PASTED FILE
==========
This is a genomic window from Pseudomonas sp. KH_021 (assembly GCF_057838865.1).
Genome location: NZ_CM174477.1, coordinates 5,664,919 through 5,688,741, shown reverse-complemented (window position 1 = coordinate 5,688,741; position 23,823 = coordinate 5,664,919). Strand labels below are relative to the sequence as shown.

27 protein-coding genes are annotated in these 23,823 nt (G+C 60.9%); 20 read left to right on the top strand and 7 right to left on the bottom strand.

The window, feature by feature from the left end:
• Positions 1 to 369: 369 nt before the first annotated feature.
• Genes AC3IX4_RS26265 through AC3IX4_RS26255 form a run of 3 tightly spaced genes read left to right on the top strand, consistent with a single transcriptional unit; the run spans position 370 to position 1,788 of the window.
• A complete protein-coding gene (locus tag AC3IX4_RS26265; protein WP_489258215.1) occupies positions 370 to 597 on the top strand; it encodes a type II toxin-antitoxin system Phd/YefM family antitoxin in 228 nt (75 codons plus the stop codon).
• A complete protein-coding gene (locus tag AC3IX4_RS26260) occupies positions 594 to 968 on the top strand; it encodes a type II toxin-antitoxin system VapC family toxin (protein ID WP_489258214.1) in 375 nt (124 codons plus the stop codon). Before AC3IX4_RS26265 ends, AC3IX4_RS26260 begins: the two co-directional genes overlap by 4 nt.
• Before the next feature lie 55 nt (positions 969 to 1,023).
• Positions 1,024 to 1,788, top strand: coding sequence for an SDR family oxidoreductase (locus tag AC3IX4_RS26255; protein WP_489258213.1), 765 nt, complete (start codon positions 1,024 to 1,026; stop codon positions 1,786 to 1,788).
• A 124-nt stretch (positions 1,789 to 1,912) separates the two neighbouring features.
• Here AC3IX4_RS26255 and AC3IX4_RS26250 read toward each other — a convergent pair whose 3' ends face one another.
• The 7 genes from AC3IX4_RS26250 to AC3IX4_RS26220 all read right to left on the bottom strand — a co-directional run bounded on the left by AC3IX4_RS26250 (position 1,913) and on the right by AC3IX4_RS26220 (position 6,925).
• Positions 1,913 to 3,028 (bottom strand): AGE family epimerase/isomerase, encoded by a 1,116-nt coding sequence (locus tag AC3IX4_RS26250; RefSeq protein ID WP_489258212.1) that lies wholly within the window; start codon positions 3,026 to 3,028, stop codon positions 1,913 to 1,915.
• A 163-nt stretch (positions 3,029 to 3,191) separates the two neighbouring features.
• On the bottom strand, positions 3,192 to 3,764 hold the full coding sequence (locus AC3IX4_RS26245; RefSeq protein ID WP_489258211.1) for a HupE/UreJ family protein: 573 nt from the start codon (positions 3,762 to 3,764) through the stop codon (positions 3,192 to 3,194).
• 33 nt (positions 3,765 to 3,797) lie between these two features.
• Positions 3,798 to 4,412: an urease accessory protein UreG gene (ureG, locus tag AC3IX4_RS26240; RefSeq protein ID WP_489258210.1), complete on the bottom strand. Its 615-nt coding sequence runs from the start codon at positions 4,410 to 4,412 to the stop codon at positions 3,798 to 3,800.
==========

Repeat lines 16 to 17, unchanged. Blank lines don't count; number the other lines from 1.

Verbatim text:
• On the bottom strand, positions 3,192 to 3,764 hold the full coding sequence (locus AC3IX4_RS26245; RefSeq protein ID WP_489258211.1) for a HupE/UreJ family protein: 573 nt from the start codon (positions 3,762 to 3,764) through the stop codon (positions 3,192 to 3,194).
• 33 nt (positions 3,765 to 3,797) lie between these two features.